Nicole and I met a few years ago when we both had stories published in the popular CHESTER COUNTY FICTION anthology. Nicole’s story, “The Weeping Beech,” leads off the collection and is an imaginative tale inspired by an actual historical tree in West Goshen, PA.
After earning her MFA at Vermont College of Fine Arts, Nicole is now putting the final touches on her first novel, a middle-grade time-travel story. Learn more about this book — and more about Nicole — at her website.
Thanks Nicole for tagging me in the “4 Questions” game. Here are my 4 answers:
I am currently being swallowed whole by the initial drafts of a contemporary crime novel. The story is set where I live: Chester County, Pennsylvania. There is so much rich history here, but there is also a sense that nothing ever happens in what is essentially a quiet, tight-knit community. So I want to write about the darkness that occasionally overtakes an otherwise peaceful town.
HOW DOES YOUR WORK DIFFER FROM OTHERS IN ITS GENRE?
Voice and setting. The crime genre (mystery, suspense, thriller, noir, however you want to subcategorize it) is certainly a well-beaten path littered with bodies and mayhem. I’m not as interested in the whodunit of a crime story. Instead I’m fascinated by setting — the history and character of a real place (or a place that feels real) — and the impact a crime has on the people in that place. Then, in telling that story of a place, I hope I bring to it a voice that is uniquely my own. I want my writing to be accessible, but also have some weight to it. It’s a difficult balance and a constant ambition.
WHY DO YOU WRITE WHAT YOU DO?
Two answers: (1) it’s what I like to read and (2) it’s what I hear in my head.
First, I admire all the greats of “literary crime” — in particular, Dennis Lehane, Ace Atkins, Tana French, George Pelecanos, William Lashner, Scott Turow, Laura Lippman, and so many others — and I devour it all. I’m a notoriously slow and deliberate reader (which is not exactly a helpful trait), but I’m making my way through the canon. I am attracted to stories of some social heft—stories you often hear categorized as “literary crime”—although a breezy whodunit is also a welcome read at the right moment. And I love Hitchcock films where an ordinary person is thrust into extraordinary circumstances. So, my writing is influenced by the writers I myself love to read and want to emulate.
I also write what I do because quite simply these are the stories I hear in my head. Most creatives will tell you they are always talking to themselves, telling themselves stories, concocting tales in their imagination. I see characters and settings constantly, I hear their voices and their stories — it’s like a multi-theater cineplex running in my brain 24/7. Most of the stories are based on some kind of “what if?” scenario — What if a dead body is found in an otherwise sleepy little town? What happens next? And then what? When these movies are playing out in your mind, sometimes a voice or a setting will speak to you a little more often or with a little more volume. And in that situation, you have no choice but to write it down.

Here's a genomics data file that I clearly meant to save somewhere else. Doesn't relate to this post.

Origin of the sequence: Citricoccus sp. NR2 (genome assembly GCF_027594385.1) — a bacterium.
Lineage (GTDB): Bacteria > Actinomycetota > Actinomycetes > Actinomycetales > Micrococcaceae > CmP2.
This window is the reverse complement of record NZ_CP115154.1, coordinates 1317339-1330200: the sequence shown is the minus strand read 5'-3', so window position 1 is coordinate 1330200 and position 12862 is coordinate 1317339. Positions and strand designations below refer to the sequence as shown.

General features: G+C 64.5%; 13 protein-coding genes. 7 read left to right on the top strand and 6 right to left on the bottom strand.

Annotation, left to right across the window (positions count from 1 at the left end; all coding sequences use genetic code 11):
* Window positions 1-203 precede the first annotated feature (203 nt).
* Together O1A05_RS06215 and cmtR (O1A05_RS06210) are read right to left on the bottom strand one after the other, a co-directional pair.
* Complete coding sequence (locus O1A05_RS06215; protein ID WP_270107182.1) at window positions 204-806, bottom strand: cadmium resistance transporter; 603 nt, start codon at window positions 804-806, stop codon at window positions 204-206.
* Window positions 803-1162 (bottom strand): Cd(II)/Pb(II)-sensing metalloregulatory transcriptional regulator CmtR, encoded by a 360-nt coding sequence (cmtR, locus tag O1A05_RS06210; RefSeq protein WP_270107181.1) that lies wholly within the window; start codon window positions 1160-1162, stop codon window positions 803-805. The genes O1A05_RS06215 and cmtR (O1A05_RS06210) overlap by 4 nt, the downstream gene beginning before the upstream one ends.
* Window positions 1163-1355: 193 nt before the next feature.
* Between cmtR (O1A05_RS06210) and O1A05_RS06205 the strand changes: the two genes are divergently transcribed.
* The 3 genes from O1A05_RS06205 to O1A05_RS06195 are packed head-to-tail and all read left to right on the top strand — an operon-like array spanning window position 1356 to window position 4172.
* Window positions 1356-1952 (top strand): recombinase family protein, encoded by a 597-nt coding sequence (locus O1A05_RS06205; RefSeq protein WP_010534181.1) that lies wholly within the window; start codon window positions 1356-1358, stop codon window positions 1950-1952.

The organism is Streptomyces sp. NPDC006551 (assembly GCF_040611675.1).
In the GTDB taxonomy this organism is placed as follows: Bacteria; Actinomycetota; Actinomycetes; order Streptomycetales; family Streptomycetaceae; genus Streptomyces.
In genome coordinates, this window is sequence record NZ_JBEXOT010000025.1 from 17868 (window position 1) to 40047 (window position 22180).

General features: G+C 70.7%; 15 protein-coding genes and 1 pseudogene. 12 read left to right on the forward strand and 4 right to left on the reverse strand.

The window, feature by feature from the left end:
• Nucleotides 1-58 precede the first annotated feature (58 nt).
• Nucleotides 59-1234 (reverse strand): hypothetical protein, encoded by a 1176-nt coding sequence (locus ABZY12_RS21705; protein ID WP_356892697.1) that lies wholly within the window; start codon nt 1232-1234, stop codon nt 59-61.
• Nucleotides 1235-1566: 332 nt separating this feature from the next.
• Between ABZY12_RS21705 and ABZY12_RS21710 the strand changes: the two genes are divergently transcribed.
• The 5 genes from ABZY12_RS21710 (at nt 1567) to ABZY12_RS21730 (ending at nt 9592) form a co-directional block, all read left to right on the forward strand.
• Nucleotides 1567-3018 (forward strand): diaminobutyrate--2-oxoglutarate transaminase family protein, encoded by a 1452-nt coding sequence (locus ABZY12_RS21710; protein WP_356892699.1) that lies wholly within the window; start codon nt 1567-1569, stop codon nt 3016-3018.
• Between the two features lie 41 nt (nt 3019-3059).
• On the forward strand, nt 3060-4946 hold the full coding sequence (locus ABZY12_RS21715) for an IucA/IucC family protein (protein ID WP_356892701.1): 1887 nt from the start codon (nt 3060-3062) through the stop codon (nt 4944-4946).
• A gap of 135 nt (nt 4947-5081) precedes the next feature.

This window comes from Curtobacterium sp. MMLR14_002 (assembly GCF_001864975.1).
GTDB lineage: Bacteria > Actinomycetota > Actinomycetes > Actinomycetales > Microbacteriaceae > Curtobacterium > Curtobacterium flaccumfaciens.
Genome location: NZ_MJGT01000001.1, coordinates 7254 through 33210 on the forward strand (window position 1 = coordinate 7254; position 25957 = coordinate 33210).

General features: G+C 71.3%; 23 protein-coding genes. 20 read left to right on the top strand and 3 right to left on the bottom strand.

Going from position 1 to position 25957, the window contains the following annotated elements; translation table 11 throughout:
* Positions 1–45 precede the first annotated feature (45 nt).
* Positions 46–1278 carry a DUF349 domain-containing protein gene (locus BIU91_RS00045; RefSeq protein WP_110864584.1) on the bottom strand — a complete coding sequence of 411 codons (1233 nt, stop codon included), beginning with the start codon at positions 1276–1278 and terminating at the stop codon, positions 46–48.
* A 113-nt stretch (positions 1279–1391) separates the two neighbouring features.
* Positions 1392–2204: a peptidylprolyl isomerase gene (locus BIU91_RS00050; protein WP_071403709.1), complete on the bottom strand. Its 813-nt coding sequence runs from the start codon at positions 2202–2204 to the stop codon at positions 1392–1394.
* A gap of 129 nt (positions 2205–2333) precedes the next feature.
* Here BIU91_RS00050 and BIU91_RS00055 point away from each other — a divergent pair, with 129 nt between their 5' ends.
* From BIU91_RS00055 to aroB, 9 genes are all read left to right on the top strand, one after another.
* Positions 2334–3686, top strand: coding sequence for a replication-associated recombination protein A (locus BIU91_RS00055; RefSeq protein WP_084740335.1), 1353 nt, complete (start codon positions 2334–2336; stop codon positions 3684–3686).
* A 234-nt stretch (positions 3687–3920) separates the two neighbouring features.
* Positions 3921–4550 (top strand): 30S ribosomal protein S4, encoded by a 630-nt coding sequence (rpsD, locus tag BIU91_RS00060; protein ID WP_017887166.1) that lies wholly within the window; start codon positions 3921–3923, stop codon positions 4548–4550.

WHAT IS YOUR PROCESS LIKE?
My process is dictated by the project. But for the most part it comes down to filling the well every day with stories, characters, places, situations, and letting them play for a while in my unconscious. Then a partially formed story or character will bubble up from the plasma — I can’t let go of it, can’t stop shaping it, messing around with it, thinking it through. That’s when I know it’s time to start drafting.
For me, the actual writing usually starts with a storyboard. I create a wall of index cards and Post-It notes with all the possible scenes in the story. Some of these will never see the light of day, but I put them on the wall until something else occurs to me. I tend to use a three-act structure (or more specifically four acts - I, IIA, IIB, and III) and place the index cards loosely within that structure. Bits of dialogue, scene descriptions, character notes will all go onto the index cards. I’m also constantly mind-mapping the story into my notebooks and keeping a running list of random thoughts in Evernote. It’s all very visual — I need to “see” the story.
Sometimes I just write from the storyboard and notes, which is kind of a loose skeleton outline (I usually transfer the boards to Scrivener writing software, which is in part a virtual corkboard, so I can carry it around with me). For the novel I’m working on now, the storyboard led to a more detailed synopsis. I’m finding I need that because I’m using several different points of view and time periods and the complications of the plot itself depend very much on structure and keeping everything straight.
My favorite part of “process” is REVISION. Early drafts are just a way to get at the real story you’re trying to tell. For my novel PHOENIXVILLE RISING, I worked from a storyboard until I had a solid first draft. Then I broke apart that draft into other outlines/storyboards and rewrote and rewrote. I read the story aloud, gave the manuscript to beta readers, hired professional editors, workshopped pieces of the book. And rewrote again. During the rewrites, new things will occur to you and you invariably will see connections or themes that weren’t visible in the early stages. One draft sparks the next.
It’s fun but also requires patience. Because of their desire to get work out there—coupled with the fact that in this new age of publishing anyone can publish anything—too many writers unleash their work too soon. The writing is incomplete, not yet fully formed. Of course, it’s hard to know when you’re actually finished. Truth is, many of us will always see something in the final book that we would like to change. It’s never going to come out exactly the way you hear it in your head.
And that is the great frustration and the great joy of being a writer.